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Saturday, January 7, 2012

Scents and Sensibilities

I thought I would miss the routine of a daily blog but what I found I really miss is Allen Cass and the roads he walked down each day.  I have that lonesome feeling one gets when a visit is over, the bags are packed back up and the intimacy of sharing quarters with a friend is halted as abruptly as it began. 

What saddens me most is that I probably know all I will ever know about Allen and Alice.  I have the extent of his written remains. I have read them; transcribed them and committed them to heart.  Allen can't tell me any more news.  I didn't understand how much I enjoyed following him around each day. 

This past Christmas we were in England in a lovely Georgian cottage made new by style, taste and a little bit of money. But one still knew the building's true age and when I'm in old houses I can't help but imagine the people who must have passed through the very doors I do now.  I suppose it is more a parade of fashion through the years.  At one point, a woman with a powdered wig would have received visitors in the front room I watch "Eastenders" in.  Another woman would have had her corset tied tight in the bedroom I sleep in or a baby would have kept his nurse up all night there.  A man would have waxed his moustache, brushed the dander off his dark wool coat and looked out through the rain splattered window to the fields below before heading into town.  From the empire waist dresses of girls in the 1700s, the multiple layers of the Victorians, the rising hemlines of the 20th century and the polyester boon of the 1970s, that house has seen them all. 

I mention this because this particular Christmas my thoughts turned to the nuptials of Allen and Alice in 1900.  While I know many facts, details are left for me to dream up.  As I snuggled down that night I began to imagine what that day would have been like for them. The week leading up would have been full of Hattie and the girls bustling around, cleaning, baking and decorating their modest farmhouse.  Evergreen boughs would have been laid across the mantel, fresh candles placed in the holders and holly tied with red ribbons would have hung from the front windows of the house. Fresh green and sweet red would have been the colors at hand and Alice would have fashioned herself a posy of such plants.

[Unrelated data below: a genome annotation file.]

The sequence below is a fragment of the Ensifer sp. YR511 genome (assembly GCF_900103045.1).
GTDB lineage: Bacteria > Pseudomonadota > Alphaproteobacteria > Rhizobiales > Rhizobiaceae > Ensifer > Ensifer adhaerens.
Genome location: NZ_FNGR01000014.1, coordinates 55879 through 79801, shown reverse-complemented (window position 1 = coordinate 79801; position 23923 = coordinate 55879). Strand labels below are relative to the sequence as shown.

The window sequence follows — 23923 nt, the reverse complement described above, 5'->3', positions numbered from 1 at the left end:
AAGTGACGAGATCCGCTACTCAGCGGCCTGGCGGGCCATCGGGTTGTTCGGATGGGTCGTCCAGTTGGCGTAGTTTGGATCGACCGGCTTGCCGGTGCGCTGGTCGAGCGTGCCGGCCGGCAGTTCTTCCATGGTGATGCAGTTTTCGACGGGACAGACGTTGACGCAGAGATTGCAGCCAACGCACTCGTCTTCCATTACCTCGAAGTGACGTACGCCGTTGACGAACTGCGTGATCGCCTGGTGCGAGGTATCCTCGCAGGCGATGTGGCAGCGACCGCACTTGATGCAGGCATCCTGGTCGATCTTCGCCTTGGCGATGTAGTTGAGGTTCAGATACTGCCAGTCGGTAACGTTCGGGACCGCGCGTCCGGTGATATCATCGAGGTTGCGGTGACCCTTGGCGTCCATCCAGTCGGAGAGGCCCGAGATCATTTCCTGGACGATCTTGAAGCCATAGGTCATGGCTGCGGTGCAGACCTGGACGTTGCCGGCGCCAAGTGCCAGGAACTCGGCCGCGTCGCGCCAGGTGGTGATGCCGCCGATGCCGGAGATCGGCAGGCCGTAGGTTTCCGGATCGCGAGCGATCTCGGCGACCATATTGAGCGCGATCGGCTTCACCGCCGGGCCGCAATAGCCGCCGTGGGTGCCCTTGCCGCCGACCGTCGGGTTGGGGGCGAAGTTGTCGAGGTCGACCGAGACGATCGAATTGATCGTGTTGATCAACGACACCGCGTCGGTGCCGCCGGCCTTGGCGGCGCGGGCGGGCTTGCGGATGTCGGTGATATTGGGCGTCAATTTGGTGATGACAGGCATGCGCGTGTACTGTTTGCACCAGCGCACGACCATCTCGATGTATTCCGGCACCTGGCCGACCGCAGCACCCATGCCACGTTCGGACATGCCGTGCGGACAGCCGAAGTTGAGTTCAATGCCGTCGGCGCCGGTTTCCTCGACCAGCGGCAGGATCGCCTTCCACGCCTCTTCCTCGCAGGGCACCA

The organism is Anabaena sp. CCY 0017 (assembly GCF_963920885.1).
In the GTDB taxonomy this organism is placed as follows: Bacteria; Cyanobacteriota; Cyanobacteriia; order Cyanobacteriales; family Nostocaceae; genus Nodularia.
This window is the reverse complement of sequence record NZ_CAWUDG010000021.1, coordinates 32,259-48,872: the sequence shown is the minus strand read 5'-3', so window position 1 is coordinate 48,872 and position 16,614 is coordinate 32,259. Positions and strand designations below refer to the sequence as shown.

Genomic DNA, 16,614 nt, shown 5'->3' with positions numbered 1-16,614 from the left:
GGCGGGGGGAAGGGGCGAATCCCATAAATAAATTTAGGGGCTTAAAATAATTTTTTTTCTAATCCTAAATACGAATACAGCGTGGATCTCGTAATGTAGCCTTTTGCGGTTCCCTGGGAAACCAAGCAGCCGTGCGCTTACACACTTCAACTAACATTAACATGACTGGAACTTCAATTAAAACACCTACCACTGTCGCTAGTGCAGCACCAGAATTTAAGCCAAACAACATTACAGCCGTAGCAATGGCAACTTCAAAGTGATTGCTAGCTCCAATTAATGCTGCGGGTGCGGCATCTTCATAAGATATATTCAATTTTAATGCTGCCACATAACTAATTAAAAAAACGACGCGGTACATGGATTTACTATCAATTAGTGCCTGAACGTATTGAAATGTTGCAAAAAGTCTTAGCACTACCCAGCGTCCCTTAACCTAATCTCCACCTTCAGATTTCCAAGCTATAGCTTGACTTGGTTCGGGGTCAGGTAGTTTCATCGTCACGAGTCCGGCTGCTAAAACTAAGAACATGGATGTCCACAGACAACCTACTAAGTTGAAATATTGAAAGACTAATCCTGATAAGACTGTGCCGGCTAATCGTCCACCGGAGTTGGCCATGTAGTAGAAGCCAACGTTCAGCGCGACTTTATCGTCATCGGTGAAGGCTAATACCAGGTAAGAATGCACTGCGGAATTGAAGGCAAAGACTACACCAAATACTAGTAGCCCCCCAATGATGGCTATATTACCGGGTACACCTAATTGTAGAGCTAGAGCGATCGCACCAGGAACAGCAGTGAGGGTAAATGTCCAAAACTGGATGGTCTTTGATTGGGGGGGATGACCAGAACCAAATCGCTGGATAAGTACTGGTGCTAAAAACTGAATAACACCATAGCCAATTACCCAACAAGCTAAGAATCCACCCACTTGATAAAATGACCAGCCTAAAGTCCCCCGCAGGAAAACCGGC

I believe Alice's dress was a pretty woolen suit of dusty blue to match her eyes trimmed with a darker blue velvet on her collar and cuffs. On the top button of her blouse she wore and opal stickpin given to her by her parents upon her engagement.  Alice would have worn new button up patent leather boots and had her hair swept up and covered with a length of Swedish lace.  Allen wore a new dark suit and silk tie not to mention an expression of slight panic transitioning to joy as he realized "it was not half so hard as we expected".

A fresh snow had fallen making the fields fresh and white between the Cass farm and Warn farm as Allen, Rollie, Grandma, Nora and Frank rode their sleigh over.  The group would have been happy and laughing trying to keep Allen at ease as we all do for each other when we know everything is about to change forever.  Butterflies would have taken flight in Alice's stomach as the Cass sleigh bells could be heard approaching.  Her little sisters would have burst into their shared bedroom and gleefully shouted "Allen is here!" making her catch her breath and close her eyes for a brief moment before turning to see herself in the full-length mirror her father had moved into the room for her just the day before.